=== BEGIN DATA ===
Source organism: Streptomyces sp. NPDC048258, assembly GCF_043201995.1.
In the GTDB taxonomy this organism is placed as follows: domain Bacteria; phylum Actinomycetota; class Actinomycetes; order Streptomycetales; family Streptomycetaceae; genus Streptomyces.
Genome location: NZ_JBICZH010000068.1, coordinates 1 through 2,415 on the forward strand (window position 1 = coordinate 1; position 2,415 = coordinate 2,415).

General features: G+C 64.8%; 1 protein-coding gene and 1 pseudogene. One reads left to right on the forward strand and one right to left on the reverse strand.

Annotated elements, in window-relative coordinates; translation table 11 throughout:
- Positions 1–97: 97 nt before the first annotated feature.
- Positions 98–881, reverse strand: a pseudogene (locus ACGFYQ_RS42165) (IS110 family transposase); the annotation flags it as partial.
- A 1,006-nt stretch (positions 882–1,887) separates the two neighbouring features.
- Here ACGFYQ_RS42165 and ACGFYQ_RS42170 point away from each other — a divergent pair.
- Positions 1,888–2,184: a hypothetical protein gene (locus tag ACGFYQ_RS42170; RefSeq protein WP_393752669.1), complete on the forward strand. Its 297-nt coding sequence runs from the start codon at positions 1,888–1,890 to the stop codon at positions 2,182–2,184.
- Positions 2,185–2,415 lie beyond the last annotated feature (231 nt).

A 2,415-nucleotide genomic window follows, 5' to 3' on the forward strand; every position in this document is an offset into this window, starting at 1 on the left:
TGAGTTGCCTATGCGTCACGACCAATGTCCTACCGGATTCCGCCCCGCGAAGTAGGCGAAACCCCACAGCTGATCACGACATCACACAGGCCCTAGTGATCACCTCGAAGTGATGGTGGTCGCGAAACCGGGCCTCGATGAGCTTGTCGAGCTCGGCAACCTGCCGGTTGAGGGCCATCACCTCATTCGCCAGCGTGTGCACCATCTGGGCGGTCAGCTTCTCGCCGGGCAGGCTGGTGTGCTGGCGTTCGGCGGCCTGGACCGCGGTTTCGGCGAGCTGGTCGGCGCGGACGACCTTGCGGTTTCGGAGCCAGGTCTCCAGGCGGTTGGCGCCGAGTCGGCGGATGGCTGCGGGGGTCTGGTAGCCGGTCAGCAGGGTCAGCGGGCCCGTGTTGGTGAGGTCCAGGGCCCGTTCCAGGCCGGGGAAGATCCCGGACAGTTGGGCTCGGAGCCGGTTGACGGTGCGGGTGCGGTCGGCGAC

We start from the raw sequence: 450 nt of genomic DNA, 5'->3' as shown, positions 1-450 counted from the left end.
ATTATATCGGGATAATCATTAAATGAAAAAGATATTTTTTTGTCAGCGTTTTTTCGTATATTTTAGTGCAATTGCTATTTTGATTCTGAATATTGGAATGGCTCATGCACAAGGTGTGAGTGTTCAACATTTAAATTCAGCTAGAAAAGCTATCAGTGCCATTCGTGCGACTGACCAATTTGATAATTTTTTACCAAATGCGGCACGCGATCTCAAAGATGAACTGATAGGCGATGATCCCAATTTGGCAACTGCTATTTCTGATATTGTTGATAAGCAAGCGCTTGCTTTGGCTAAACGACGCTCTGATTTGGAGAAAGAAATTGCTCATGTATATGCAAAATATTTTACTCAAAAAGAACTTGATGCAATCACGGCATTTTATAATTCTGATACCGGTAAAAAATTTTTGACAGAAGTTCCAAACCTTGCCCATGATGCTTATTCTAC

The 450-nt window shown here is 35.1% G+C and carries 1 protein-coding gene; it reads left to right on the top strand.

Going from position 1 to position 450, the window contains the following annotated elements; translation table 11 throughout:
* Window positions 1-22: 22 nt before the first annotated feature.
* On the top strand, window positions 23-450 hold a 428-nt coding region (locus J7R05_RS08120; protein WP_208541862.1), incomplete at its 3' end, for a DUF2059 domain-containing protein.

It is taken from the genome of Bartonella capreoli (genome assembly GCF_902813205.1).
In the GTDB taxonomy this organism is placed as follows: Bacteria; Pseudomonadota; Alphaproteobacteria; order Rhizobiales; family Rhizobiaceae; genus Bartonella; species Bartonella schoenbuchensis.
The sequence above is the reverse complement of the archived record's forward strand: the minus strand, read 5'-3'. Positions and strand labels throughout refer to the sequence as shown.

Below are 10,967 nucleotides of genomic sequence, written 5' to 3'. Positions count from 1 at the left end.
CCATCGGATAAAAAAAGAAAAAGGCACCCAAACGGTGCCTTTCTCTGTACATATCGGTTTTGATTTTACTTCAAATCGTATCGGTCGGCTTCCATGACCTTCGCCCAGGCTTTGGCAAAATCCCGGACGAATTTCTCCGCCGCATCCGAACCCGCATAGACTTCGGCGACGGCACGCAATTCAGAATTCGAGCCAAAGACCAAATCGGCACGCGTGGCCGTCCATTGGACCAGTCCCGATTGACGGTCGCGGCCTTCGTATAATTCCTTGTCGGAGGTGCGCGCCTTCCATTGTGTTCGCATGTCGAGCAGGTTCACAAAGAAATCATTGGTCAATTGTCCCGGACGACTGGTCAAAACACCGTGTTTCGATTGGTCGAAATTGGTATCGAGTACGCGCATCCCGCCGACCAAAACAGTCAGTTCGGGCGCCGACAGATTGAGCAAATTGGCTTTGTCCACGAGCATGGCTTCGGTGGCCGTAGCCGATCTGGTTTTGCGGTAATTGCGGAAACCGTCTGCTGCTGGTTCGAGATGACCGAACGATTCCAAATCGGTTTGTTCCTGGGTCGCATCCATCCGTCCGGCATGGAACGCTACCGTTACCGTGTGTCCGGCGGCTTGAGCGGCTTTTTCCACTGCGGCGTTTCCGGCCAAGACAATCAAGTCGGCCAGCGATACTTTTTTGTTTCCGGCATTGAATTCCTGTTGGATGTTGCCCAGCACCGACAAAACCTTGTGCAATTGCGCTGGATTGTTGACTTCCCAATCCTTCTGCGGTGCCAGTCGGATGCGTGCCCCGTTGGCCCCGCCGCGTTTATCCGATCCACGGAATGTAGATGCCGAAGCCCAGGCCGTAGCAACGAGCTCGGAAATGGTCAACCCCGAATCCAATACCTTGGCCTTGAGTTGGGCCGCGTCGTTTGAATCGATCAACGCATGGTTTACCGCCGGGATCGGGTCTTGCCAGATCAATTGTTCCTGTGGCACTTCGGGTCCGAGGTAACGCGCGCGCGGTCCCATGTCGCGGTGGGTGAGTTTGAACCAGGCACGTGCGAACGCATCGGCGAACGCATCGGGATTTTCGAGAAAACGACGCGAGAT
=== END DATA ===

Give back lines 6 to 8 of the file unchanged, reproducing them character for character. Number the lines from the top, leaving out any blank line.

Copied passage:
- Positions 1–97: 97 nt before the first annotated feature.
- Positions 98–881, reverse strand: a pseudogene (locus ACGFYQ_RS42165) (IS110 family transposase); the annotation flags it as partial.
- A 1,006-nt stretch (positions 882–1,887) separates the two neighbouring features.